Saturday, September 28, 2013

Light and Space

When I saw this picture in my mind's eye, I knew I loved the play of light it evoked; so much so that I took several shots and have played with them digitally.

This rusty fire escape is almost sculptural art.  It was intended to be strictly utilitarian back in 1915 when the two-story building was built in my village.  Now largely deemed as probably unsafe for use, and as the second story of this now antique type store is largely unused, I hope no one has the idea to remove it.

I think I tend to find those utilitarian items imbued with a functional beauty to be the most powerful art in a personal garden, unless the gardener is also a sculptor or visual artist of some sort.  While some gardeners are, most aren't; which leaves them prey to the siren song of all sorts of poorly made commercial garden ornamentation.

Okay, trying to do a butterfly garden, aren't we all?

Tea anyone?

Cute the first time I saw it.  No longer.

Sight lines, anyone?

Stop already!
So how do we incorporate beauty and light and design in the the utilitarian layout of our gardens?

They got it right at Johnson Nursery in Menomonee, WI with this retainment pond.

They even did a nice job with this dry stream bed/rain garden on one side of the path...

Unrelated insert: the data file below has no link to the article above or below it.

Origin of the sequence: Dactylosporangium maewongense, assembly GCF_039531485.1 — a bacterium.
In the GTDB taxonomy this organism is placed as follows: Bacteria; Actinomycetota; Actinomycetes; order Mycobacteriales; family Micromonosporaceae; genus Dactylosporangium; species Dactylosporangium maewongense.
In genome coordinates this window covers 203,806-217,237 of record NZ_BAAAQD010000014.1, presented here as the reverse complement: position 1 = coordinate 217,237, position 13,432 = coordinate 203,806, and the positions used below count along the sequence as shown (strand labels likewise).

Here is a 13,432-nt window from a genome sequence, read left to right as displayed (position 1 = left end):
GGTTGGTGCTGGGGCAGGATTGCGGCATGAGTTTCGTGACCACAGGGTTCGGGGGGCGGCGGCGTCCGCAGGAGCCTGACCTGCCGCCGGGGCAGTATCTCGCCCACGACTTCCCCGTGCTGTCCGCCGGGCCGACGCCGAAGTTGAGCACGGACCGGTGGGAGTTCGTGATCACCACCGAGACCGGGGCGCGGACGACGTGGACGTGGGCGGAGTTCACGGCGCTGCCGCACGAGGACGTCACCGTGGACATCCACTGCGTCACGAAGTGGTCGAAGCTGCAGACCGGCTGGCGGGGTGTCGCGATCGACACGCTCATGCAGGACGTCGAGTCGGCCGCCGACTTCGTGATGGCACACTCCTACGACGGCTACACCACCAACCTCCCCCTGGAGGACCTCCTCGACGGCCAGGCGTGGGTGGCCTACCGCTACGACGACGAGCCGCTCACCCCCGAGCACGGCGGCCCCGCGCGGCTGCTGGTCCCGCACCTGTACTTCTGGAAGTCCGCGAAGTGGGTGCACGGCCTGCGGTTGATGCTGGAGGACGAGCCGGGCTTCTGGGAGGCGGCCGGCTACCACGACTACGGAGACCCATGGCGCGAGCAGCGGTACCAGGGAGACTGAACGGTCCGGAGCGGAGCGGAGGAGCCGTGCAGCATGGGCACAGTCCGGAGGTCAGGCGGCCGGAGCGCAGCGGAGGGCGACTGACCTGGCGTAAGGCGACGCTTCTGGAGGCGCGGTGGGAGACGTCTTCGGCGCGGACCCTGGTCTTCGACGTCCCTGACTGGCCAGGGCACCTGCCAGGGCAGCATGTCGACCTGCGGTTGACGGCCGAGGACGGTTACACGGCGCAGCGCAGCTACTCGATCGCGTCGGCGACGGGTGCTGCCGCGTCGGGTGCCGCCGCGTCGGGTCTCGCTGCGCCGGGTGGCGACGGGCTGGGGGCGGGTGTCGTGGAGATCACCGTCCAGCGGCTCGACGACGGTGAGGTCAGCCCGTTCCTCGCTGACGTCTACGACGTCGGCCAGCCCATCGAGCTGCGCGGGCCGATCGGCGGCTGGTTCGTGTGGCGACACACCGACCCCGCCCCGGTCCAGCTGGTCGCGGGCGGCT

...not so much with the origin on the other side. 
Three large boulders set into the ground a bit at the base of what I think I remember to be a flowering crab would have been much more appealing than the small stones.  The tiled stonework floats over some culvert type passage for water run-off.  A flat stone approximately 18" high to provide impromptu seating in a garden or yard under a shade tree might be appreciated by any gardener whether to actually sit a moment or to visually take in the garden in a quiet moment.

These are both example of utilitarian items in a garden which bring more beauty than most garden art.

Go big...or just keep weeding.


  1. I love the shadows of the stairs! That is my kind of visual entertainment! Nice job over all.

  2. I agree with you. The thing is, those sorts of old utilitarian items can be hard to come by, at least here in suburbia. Come across them at an antique store and they can be ridiculously expensive.